Alaska: Musk Oxen

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THIS WEEK! Robert and his son Matthew draw coveted Nunivak Island tags. “PEOPLE PUT IN FOR THIS YEAR AFTER YEAR” after miles of walking…’THIS IS SOME PRETTY TOUGH TERRAIN”…can they final get a shot at the elusive Musk Ox???…“THEY’RE RIGHT ON TOP OF THIS HILL”

Nunivak Island is the second largest island in the Bering Sea lying about 130 miles west of Bethel Alaska. 1,631.97 sq miles in area, 47.3 miles long and 66 miles wide, Nunivak Island is the eight largest island in the U.S.  210 people call it home among the roughly 600 muskoxen and managed herd of roughly 2000 Reindeer.  The island’s entire population lives in the north coast city of Mekoryuk, the islands only permanent settlement.  Nearly all the permanent residents of Nunivak are Cup’it Eskimo. The people of Nunivak Island still depend to a large degree on subsistence hunting, and also commercial fishing and industrial work on the mainland.

At the close of the last ice age muskox were found across northern Europe, Asia, Greenland and North America. By the 1920s muskox had disappeared from Alaska, Europe and Asia. In 1930 muskox were reintroduced to Alaska with 34 muskoxen from East Greenland via Fairbanks. By 1968 the herd had grown to 750 animals. In the mid 1970s hunting was introduced through draw permits. 36 years later Rob and son Matthew would follow in his fathers footstep drawing the coveted Nunivak Island Ox hunt.

Muskox meat is an excellent choice cut of meat high in protein. Mature bulls weigh between 600 – 800 lbs and dress out 480 lbs and provide roughly 300 lbs of meat. Nunivak Island also has a healthy Reindeer population, which is controlled strictly by the native NIMA Corporation.

Nunivak Island is cloaked in tundra. The word “tundra” (from the Finnish tunturi: “treeless heights”) refers to treeless ecosystems where winters are long and cold, and summers are short and chilly. Those conditions are found both in the high latitudes and also atop high mountains. High-latitude tundra is called arctic tundra or lowland tundra, and high-altitude tundra is called alpine tundra. The defining characteristic of tundra is the lack of trees. Either way, it means you have your work cut out for you if your hunt involves hiking tundra. Lots and lots of tundra. Welcome to Nunivak Island!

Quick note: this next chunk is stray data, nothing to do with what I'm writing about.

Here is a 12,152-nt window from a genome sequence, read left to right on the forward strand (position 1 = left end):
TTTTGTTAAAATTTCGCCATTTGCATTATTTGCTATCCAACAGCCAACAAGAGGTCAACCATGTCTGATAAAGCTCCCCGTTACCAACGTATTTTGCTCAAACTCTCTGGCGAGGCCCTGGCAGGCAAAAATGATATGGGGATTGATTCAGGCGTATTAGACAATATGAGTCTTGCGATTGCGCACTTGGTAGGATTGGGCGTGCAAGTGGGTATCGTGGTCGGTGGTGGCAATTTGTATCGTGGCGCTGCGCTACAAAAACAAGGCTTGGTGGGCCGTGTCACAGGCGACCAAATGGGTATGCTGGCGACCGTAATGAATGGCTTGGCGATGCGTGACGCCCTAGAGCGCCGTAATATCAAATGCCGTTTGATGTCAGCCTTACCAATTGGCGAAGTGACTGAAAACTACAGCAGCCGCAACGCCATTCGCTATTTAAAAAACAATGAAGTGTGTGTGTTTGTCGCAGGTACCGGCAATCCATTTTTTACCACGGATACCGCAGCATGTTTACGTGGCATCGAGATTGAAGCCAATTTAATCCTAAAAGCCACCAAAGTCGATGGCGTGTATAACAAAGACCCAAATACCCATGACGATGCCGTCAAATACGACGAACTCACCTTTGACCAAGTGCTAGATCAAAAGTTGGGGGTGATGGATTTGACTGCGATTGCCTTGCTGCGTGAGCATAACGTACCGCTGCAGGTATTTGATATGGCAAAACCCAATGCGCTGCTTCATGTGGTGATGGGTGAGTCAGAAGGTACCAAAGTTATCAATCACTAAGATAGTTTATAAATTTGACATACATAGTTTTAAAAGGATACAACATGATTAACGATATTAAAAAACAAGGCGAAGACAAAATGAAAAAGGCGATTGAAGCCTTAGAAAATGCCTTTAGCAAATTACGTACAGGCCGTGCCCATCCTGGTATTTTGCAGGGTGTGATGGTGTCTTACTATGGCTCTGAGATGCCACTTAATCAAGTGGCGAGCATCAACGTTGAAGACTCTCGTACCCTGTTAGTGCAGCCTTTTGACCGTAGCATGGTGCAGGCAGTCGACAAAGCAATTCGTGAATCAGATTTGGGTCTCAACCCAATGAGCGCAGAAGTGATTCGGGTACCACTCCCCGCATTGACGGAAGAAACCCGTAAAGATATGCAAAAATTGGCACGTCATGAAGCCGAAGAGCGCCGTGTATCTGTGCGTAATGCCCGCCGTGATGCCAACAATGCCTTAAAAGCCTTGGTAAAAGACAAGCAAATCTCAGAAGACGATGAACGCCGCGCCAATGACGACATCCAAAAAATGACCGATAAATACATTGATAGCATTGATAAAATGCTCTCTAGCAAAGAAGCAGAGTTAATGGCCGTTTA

Muskox hunting season is divided into two time periods: a fall hunt that runs from September 1 – 30 and a winter/spring hunt which occurs Feb 1 – March 15. The fall hunt can be wet and windy and transportation is usually by boat or ATV. Or, in our case a lot of hiking. The winter/spring hunt can be cold with wind and blowing snow. Currently 10 permits are awarded by lottery for the fall season and up to 40 permits are awarded for the winter/spring hunt. Hunters lucky enough to be drawn for a permit have a nearly 100% success rate though, based on MY experience the fall hunt requires a lot of hiking on foot while the winter hunt may be hampered by winter snow blow out. Folks, this is the ultimate Alaska hunt so if you have the chance, don’t delay.

This is truly a once-in-a-lifetime hunt for any hunter lucky enough to draw a tag. Expect to pay up to and beyond $10,000+ depending on your resident status. But don’t kid yourself, hunting Nunivak’s Musk Oxen in the fall is no easy task. We stopped counting GPS miles well after 35+ and that was during mid hunt. All in all this was a very enjoyable hunt on a very remote island in the Bering Sea. Expect to lose some weight! ~Tim


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 Yukon Delta National Wildlife Refuge

Nunivak Island reindeer and Muskoxen Survey – 2009

Air transportation provided in part by: Grant Aviation 



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